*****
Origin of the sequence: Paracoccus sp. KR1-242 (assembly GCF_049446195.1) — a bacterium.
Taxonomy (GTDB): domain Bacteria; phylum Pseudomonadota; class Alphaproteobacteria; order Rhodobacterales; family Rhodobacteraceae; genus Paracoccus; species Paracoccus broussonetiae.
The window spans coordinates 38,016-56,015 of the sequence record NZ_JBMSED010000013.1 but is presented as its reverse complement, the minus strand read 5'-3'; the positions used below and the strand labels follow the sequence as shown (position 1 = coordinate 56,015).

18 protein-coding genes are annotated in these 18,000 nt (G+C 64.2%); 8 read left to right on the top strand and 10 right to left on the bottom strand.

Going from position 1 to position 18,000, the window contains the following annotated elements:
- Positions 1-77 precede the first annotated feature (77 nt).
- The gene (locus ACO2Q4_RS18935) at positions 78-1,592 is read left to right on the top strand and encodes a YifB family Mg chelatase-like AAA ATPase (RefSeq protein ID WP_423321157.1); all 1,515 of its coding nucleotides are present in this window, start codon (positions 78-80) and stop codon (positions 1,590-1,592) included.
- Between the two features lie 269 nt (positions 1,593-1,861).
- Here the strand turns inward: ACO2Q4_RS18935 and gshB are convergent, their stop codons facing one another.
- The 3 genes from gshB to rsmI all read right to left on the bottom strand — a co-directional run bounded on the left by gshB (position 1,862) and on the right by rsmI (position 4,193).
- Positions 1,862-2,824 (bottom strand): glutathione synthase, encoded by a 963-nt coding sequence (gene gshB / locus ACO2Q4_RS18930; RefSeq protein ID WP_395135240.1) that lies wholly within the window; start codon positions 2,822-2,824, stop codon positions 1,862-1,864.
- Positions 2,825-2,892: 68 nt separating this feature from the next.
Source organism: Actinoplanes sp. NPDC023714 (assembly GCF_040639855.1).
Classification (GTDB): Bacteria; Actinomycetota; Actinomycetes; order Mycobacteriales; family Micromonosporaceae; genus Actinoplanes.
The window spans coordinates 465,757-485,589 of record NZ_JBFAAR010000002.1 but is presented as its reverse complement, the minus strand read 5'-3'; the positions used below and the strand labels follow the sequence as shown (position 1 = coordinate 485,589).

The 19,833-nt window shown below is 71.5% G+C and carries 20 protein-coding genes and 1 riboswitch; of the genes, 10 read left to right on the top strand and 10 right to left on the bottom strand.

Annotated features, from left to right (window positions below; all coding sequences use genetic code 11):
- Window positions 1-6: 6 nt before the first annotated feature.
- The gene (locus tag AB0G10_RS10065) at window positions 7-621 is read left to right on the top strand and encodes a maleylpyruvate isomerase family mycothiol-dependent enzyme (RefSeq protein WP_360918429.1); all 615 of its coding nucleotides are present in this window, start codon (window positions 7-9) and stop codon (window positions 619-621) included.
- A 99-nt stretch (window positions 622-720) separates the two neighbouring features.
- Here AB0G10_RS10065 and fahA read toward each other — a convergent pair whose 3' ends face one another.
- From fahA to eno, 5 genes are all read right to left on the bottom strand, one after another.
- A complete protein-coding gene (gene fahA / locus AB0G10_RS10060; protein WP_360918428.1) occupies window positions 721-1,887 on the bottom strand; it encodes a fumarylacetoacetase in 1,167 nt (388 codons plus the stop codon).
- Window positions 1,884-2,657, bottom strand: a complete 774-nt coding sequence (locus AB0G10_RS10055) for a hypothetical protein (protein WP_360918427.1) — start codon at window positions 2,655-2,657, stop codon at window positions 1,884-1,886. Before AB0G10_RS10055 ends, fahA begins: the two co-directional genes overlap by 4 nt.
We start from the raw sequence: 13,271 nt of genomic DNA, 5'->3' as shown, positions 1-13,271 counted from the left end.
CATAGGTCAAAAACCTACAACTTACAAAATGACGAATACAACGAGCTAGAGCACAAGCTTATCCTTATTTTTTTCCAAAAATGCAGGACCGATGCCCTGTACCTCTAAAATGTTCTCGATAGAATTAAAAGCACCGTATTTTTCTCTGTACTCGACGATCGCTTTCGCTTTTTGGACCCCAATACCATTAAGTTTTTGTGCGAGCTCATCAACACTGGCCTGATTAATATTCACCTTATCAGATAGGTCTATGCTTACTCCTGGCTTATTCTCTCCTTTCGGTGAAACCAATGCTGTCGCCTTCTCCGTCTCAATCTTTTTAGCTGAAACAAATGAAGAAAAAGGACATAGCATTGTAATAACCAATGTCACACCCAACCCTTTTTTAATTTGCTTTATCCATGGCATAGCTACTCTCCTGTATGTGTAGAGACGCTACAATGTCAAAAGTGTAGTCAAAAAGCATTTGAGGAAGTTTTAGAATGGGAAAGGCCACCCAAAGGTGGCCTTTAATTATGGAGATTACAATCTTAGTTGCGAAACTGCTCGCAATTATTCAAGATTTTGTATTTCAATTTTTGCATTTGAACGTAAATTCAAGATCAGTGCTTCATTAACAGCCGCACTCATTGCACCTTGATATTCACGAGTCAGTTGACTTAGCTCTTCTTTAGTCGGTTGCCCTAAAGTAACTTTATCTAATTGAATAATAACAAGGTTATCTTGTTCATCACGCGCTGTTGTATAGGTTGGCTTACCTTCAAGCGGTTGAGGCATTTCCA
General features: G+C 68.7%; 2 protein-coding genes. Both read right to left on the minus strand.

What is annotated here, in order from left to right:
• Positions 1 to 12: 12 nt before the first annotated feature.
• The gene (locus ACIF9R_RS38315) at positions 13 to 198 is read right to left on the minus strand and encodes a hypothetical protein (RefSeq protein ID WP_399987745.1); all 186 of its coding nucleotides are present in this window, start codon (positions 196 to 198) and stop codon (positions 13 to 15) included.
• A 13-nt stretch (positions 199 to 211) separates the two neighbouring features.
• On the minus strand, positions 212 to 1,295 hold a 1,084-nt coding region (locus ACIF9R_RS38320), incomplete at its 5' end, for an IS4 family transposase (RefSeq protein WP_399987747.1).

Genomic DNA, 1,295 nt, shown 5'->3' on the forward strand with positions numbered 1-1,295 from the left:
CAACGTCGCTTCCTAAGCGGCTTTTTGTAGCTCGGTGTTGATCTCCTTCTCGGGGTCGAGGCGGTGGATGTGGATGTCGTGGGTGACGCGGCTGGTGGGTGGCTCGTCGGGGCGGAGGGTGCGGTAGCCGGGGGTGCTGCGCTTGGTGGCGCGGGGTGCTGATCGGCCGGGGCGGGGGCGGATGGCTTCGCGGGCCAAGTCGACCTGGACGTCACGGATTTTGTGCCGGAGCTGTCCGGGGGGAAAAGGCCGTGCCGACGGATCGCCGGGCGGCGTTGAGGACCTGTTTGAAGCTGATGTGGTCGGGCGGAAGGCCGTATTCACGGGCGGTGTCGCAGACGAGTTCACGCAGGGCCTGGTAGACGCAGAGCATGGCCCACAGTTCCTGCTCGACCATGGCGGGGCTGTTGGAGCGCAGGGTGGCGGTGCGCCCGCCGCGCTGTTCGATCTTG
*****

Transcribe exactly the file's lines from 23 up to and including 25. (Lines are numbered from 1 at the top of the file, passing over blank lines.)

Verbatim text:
- A complete protein-coding gene (gene fahA / locus AB0G10_RS10060; protein WP_360918428.1) occupies window positions 721-1,887 on the bottom strand; it encodes a fumarylacetoacetase in 1,167 nt (388 codons plus the stop codon).
- Window positions 1,884-2,657, bottom strand: a complete 774-nt coding sequence (locus AB0G10_RS10055) for a hypothetical protein (protein WP_360918427.1) — start codon at window positions 2,655-2,657, stop codon at window positions 1,884-1,886. Before AB0G10_RS10055 ends, fahA begins: the two co-directional genes overlap by 4 nt.
We start from the raw sequence: 13,271 nt of genomic DNA, 5'->3' as shown, positions 1-13,271 counted from the left end.